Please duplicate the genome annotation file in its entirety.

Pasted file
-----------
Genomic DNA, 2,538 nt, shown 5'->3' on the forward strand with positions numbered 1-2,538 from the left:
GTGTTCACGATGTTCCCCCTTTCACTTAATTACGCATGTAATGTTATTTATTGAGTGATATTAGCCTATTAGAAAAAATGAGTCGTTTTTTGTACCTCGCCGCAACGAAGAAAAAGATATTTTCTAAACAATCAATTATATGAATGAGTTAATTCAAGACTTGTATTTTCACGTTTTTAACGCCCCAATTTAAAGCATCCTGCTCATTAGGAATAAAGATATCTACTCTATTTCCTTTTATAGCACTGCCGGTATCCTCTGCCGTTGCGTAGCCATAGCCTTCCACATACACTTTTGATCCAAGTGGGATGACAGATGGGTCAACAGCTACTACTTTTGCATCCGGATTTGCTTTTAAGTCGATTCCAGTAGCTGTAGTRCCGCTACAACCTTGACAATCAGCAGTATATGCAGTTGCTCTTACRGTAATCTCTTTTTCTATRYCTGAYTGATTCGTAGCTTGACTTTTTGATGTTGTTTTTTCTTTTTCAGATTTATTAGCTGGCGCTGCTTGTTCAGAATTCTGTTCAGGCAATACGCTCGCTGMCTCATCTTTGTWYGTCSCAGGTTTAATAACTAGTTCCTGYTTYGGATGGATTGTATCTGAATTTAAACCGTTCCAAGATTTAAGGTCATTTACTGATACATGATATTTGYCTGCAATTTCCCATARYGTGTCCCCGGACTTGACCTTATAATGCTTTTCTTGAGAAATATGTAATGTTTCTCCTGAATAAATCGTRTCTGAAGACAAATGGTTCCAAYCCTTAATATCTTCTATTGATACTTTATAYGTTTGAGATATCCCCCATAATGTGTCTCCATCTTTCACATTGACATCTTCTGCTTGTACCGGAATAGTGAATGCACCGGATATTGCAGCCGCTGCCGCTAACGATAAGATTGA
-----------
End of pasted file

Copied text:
Genomic DNA, 2,538 nt, shown 5'->3' on the forward strand with positions numbered 1-2,538 from the left:
GTGTTCACGATGTTCCCCCTTTCACTTAATTACGCATGTAATGTTATTTATTGAGTGATATTAGCCTATTAGAAAAAATGAGTCGTTTTTTGTACCTCGCCGCAACGAAGAAAAAGATATTTTCTAAACAATCAATTATATGAATGAGTTAATTCAAGACTTGTATTTTCACGTTTTTAACGCCCCAATTTAAAGCATCCTGCTCATTAGGAATAAAGATATCTACTCTATTTCCTTTTATAGCACTGCCGGTATCCTCTGCCGTTGCGTAGCCATAGCCTTCCACATACACTTTTGATCCAAGTGGGATGACAGATGGGTCAACAGCTACTACTTTTGCATCCGGATTTGCTTTTAAGTCGATTCCAGTAGCTGTAGTRCCGCTACAACCTTGACAATCAGCAGTATATGCAGTTGCTCTTACRGTAATCTCTTTTTCTATRYCTGAYTGATTCGTAGCTTGACTTTTTGATGTTGTTTTTTCTTTTTCAGATTTATTAGCTGGCGCTGCTTGTTCAGAATTCTGTTCAGGCAATACGCTCGCTGMCTCATCTTTGTWYGTCSCAGGTTTAATAACTAGTTCCTGYTTYGGATGGATTGTATCTGAATTTAAACCGTTCCAAGATTTAAGGTCATTTACTGATACATGATATTTGYCTGCAATTTCCCATARYGTGTCCCCGGACTTGACCTTATAATGCTTTTCTTGAGAAATATGTAATGTTTCTCCTGAATAAATCGTRTCTGAAGACAAATGGTTCCAAYCCTTAATATCTTCTATTGATACTTTATAYGTTTGAGATATCCCCCATAATGTGTCTCCATCTTTCACATTGACATCTTCTGCTTGTACCGGAATAGTGAATGCACCGGATATTGCAGCCGCTGCCGCTAACGATAAGATTGA